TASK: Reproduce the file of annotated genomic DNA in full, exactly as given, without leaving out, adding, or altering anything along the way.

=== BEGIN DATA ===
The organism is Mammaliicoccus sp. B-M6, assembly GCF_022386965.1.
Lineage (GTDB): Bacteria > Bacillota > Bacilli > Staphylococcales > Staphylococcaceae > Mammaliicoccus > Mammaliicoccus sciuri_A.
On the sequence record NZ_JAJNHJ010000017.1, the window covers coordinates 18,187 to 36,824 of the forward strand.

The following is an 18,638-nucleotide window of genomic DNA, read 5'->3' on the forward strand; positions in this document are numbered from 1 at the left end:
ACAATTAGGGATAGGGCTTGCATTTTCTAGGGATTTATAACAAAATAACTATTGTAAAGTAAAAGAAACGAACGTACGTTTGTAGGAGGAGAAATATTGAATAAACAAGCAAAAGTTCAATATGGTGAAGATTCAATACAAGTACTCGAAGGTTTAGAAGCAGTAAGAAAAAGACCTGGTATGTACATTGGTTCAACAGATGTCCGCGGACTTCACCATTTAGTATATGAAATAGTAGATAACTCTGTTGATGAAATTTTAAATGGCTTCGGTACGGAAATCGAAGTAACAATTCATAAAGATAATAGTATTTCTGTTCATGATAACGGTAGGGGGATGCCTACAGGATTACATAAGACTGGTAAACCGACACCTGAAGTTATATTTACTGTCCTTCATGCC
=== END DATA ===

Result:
The organism is Mammaliicoccus sp. B-M6, assembly GCF_022386965.1.
Lineage (GTDB): Bacteria > Bacillota > Bacilli > Staphylococcales > Staphylococcaceae > Mammaliicoccus > Mammaliicoccus sciuri_A.
On the sequence record NZ_JAJNHJ010000017.1, the window covers coordinates 18,187 to 36,824 of the forward strand.

The following is an 18,638-nucleotide window of genomic DNA, read 5'->3' on the forward strand; positions in this document are numbered from 1 at the left end:
ACAATTAGGGATAGGGCTTGCATTTTCTAGGGATTTATAACAAAATAACTATTGTAAAGTAAAAGAAACGAACGTACGTTTGTAGGAGGAGAAATATTGAATAAACAAGCAAAAGTTCAATATGGTGAAGATTCAATACAAGTACTCGAAGGTTTAGAAGCAGTAAGAAAAAGACCTGGTATGTACATTGGTTCAACAGATGTCCGCGGACTTCACCATTTAGTATATGAAATAGTAGATAACTCTGTTGATGAAATTTTAAATGGCTTCGGTACGGAAATCGAAGTAACAATTCATAAAGATAATAGTATTTCTGTTCATGATAACGGTAGGGGGATGCCTACAGGATTACATAAGACTGGTAAACCGACACCTGAAGTTATATTTACTGTCCTTCATGCC